The only one listening

“Am I the only one hearing what I’m hearing? Can’t be. They’ve been on this team longer, they know the players better than I. Let me listen more to what’s going on here.”
Angela had been brought into a large international team that was handling a multi-million-dollar project that had faltered badly and now was barreling toward a rescheduled launch date.
She wondered… is anyone talking directly with the South American team, not just in these large virtual team meetings? She knew the PM’s approach was to have the entire team in all the meetings, and the agenda was always packed. But when the South American team responded to questions, something was included with their answers that no one seemed to notice. In Angela’s mind, if they continued on that path, it would throw a huge wrench into the works. What to do?
Angela contacted a colleague she trusts in another country who speaks the language of the South American team and asked him to schedule a call for her with them. She asked him to be an objective voice and ears for her (he’s not on the project). He would ask them her questions in their language and encourage them to talk openly in their language about their progress and concerns. He would interpret for her as they talked.
You don’t have to be dealing with people in other countries whose primary language is different from yours to run into communication problems like this. As you’ve probably experienced, this kind of disconnect can happen whenever you’re working with people whose frame of reference is different from yours. It happens between departments, with clients, with families, on teams when people hesitate to speak up about their concerns. Or, they speak up and no one really listens. It also happens when some people dominate the discussions.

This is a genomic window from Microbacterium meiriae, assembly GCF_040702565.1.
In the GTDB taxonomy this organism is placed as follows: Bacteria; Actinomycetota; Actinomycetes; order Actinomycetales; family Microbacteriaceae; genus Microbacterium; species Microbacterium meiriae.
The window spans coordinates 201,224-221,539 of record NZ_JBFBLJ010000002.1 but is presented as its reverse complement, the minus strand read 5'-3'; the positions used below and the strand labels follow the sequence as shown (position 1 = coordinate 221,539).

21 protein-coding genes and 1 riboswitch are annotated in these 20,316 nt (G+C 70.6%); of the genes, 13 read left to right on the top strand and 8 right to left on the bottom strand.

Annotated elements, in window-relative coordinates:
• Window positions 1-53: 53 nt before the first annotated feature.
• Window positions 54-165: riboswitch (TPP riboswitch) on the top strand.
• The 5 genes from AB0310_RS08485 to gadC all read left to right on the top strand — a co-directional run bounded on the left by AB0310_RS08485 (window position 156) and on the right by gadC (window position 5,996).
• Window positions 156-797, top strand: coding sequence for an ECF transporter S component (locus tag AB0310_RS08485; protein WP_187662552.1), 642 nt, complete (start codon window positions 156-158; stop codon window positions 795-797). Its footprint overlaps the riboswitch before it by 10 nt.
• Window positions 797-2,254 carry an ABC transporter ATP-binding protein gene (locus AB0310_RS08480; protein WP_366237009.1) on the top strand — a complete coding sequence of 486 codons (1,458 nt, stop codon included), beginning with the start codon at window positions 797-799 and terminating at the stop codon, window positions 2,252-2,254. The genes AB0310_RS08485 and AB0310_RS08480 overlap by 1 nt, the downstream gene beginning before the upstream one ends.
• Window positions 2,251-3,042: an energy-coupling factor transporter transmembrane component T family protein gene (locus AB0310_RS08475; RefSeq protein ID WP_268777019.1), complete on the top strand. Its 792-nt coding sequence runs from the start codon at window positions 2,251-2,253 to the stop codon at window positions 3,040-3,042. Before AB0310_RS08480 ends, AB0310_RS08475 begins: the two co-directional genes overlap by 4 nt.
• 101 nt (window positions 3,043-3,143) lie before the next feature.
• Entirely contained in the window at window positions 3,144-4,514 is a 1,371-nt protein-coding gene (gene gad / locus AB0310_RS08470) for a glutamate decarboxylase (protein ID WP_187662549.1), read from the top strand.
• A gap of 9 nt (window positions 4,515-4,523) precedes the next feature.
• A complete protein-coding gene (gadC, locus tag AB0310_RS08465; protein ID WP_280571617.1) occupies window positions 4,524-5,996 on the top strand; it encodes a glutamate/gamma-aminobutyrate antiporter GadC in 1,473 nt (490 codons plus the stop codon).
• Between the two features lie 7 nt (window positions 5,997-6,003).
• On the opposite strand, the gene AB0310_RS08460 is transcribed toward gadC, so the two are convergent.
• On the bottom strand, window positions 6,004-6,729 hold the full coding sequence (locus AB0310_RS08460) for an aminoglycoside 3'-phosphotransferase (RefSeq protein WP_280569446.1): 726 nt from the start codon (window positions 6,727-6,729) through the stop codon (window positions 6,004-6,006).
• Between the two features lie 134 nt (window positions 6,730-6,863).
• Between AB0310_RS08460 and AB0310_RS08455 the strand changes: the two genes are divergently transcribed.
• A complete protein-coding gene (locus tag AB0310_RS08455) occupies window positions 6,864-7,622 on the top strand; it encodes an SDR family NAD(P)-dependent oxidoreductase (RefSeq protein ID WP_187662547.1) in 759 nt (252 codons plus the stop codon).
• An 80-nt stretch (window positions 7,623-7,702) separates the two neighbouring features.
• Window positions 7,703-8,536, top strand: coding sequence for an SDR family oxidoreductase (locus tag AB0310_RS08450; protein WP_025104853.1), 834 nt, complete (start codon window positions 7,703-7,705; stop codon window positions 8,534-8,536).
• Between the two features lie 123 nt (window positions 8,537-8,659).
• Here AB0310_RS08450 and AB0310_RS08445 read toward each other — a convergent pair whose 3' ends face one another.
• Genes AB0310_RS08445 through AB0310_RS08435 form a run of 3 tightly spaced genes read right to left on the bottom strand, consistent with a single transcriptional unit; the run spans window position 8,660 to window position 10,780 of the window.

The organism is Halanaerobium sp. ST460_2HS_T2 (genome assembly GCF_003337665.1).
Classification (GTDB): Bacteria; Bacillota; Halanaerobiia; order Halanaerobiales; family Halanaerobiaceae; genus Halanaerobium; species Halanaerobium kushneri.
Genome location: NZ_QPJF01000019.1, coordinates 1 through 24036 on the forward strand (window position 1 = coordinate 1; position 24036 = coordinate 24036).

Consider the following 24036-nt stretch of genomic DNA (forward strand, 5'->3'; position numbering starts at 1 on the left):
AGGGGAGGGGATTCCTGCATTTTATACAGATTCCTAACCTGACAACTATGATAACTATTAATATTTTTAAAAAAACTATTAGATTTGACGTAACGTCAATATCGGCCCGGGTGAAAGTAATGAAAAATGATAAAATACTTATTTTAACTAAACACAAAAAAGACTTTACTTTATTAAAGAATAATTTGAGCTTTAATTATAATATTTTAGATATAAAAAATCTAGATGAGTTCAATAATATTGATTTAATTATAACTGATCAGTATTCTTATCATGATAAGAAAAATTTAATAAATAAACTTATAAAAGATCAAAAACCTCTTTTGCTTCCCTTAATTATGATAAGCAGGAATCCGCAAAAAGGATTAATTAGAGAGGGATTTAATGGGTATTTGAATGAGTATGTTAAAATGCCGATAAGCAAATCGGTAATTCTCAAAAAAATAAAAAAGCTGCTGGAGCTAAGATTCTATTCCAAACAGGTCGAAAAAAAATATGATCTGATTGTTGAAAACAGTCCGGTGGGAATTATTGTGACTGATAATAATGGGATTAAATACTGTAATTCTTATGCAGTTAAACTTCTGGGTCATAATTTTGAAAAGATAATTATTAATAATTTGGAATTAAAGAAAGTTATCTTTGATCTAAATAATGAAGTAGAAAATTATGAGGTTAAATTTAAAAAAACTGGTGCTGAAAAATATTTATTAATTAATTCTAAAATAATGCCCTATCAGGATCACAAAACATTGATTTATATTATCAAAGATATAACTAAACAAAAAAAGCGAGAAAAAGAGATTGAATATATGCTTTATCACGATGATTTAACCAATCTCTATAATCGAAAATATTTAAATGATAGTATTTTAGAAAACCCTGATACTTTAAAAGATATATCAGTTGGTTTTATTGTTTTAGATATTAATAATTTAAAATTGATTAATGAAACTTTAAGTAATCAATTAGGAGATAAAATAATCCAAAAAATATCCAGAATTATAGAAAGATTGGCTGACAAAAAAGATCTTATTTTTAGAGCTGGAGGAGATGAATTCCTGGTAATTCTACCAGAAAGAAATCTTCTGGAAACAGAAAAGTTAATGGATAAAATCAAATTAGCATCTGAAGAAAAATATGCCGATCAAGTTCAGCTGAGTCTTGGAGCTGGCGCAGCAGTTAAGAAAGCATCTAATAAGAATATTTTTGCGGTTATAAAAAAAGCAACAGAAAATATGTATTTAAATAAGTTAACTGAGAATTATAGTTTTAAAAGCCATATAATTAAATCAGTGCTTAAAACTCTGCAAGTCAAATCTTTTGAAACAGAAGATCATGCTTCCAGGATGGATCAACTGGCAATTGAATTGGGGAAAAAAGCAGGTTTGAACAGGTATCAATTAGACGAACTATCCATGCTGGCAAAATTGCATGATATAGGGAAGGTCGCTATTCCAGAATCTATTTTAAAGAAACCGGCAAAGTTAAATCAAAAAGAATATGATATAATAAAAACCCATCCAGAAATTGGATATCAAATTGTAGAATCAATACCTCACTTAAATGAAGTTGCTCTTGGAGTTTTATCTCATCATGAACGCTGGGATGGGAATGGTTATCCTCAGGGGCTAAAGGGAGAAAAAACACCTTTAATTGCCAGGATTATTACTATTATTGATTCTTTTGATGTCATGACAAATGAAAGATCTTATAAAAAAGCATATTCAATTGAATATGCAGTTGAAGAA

How do you work through it? Start by stating that you’d like to have open, safe dialog and real listening from everyone. Demonstrate with your communication that you mean it. Ask questions to flush out differences, including, “What are we NOT paying attention to that could become a problem?” Hear from every member of the team.
Absolutely key to open, safe dialog is letting others know you want to know their concerns and what’s caused them. This can be more productive when done 1:1 or with a small group. Be sure to give your full attention to what they’re saying.
When you’re not the only one really listening, the team can soar.

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